Currency withdrawal: The possible implications

A look at some areas which are likely to be impacted

Updated: November 15, 2016 3:35:58 am
demonetisation, india, india demonetisation, currency ban, old currency, atms, demonetisation effect, indian express, national news, india news A driver displays a notice on the windscreen of his auto-rickshaw stating the refusal to accept old Rs 500 and Rs 1,000 notes in Agartala on Monday. (Source: Reuters)

The government’s move to withdraw higher denomination currency notes is likely to have short term macroeconomic impacts, though there are larger implications in the medium to long term, says Deloitte.


Disruption in the current liquidity situation as households are likely to get affected by the note exchange terms laid by the government. Though clarity is unfolding on this, commodity transactions and general cash market transactions are likely to feel an immediate impact

Unorganised sector proceedings including small trade market activities will remain volatile in the short term

Roadside vendors, cab drivers, kirana stores etc have already stopped accepting INR 500 and INR 1000 notes.

Overall negative impact on disposable income is expected along with likely disruption in the consumption patterns of the general populace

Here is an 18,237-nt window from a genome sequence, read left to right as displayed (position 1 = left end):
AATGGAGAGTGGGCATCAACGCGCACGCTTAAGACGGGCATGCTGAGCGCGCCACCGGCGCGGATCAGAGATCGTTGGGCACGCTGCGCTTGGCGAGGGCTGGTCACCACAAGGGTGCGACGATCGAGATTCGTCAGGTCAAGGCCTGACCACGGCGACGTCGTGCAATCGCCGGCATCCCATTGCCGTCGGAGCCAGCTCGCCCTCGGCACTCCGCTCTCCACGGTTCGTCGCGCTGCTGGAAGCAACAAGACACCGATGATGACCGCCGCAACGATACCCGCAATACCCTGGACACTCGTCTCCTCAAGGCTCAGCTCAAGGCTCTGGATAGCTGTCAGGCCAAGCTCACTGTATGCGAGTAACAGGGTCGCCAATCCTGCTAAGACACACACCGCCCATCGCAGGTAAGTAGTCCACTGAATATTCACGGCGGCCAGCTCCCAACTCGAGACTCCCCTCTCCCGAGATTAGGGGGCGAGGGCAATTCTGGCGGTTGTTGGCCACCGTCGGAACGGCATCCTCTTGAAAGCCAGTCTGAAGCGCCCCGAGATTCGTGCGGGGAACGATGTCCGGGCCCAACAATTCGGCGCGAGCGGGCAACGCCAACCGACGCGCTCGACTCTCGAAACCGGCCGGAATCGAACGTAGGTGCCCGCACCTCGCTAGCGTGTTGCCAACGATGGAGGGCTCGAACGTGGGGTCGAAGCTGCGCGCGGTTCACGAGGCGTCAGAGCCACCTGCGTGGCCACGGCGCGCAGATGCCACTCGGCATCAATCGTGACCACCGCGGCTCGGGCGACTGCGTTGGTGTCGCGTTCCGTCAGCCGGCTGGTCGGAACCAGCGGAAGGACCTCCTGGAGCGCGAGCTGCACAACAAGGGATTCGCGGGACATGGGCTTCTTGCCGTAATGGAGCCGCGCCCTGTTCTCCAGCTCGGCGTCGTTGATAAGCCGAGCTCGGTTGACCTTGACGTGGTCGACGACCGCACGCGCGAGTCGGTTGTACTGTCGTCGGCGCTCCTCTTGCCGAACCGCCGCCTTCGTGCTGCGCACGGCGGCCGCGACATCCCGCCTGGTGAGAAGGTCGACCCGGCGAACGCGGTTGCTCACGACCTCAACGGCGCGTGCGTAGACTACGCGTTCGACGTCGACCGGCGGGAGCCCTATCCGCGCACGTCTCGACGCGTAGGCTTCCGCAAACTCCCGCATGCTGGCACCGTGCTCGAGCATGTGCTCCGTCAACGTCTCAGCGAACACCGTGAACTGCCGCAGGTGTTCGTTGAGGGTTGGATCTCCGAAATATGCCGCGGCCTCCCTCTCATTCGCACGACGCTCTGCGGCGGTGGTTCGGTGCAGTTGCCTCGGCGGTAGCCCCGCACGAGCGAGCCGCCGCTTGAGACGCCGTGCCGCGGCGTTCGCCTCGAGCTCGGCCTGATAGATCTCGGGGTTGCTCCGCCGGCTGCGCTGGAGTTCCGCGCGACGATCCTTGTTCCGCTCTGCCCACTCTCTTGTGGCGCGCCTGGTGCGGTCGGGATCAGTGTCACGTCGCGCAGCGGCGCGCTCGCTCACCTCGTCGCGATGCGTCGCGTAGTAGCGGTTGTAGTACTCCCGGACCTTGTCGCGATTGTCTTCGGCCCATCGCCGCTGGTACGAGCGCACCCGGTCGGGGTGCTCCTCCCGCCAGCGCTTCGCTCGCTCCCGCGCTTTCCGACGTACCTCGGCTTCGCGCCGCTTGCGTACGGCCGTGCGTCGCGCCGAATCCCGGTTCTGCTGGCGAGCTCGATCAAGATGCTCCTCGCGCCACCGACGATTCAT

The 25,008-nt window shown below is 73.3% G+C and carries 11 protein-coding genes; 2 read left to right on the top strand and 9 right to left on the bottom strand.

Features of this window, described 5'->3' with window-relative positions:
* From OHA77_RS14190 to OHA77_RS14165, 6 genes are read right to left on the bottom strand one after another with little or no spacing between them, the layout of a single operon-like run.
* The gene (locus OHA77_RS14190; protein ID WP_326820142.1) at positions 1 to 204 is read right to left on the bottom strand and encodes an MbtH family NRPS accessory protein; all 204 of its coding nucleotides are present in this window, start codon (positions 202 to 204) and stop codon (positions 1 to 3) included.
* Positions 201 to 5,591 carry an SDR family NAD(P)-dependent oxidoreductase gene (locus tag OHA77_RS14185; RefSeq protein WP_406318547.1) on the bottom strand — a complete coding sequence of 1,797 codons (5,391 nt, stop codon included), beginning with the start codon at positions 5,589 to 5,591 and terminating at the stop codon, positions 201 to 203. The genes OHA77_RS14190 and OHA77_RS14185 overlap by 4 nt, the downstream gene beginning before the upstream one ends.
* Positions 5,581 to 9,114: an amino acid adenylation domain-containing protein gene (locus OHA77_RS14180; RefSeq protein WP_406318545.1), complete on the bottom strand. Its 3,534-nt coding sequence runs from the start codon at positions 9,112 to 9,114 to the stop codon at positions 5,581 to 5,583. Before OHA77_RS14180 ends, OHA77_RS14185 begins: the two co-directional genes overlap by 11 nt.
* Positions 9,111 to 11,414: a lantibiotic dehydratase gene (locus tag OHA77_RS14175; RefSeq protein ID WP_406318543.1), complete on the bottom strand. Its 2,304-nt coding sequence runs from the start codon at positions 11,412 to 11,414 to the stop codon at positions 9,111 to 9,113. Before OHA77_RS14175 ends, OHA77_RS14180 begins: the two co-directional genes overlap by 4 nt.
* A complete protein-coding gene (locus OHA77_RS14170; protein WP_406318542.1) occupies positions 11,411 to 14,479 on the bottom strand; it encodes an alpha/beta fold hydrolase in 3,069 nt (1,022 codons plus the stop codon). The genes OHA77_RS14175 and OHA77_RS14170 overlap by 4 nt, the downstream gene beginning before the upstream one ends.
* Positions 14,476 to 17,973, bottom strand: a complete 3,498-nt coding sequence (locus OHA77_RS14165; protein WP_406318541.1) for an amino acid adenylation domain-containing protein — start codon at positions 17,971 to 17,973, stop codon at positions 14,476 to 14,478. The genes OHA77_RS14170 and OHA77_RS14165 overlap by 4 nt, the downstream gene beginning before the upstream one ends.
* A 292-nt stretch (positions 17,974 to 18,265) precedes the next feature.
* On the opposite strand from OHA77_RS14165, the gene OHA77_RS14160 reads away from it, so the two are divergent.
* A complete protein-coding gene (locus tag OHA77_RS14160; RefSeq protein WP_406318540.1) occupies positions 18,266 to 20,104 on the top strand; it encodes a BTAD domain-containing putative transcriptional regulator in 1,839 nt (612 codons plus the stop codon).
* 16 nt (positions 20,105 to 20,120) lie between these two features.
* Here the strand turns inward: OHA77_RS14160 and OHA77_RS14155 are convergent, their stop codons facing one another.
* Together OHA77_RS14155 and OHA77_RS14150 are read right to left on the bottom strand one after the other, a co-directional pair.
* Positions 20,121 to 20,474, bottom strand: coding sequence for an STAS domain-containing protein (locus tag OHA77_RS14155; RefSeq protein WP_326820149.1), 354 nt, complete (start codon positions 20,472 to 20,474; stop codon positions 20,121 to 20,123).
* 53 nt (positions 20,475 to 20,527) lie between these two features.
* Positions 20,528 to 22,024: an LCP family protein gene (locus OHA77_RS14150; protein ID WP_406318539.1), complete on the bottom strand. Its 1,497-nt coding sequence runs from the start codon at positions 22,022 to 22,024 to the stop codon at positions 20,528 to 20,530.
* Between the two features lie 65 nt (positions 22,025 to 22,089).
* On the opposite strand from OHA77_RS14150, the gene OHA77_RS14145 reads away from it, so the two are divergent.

Negative GDP impact in the current quarter as consumption gets a shock in the immediate term

Markets will recover in the medium term as the uncertainty eases out


While sectors with linkages to the unorganised economy are likely to be affected, technology and financial services are expected to gain in the medium to long term.

The commodities and agricultural sector, including the market for consumer durables and non-durables is expected to feel the heat.

In the short to medium term, large denomination purchases will likely be made via electronic purchases rather than through brick and mortar outlets. This will impact the retail sector adversely.

The real estate sector is likely to see a significant negative impact in the medium to long term particularly in the repurchase market.

The luxury goods market is also likely to get affected as this move represents an erosion of real wealth to a large number of people.

Areas of sub-sectoral impact will be felt in luxury cars, SUVs, gems, jewellery, gold and high-end branded products

There is likely to be a reset of spending patterns as this move represents indirectly, a significant push towards a cashless economy.

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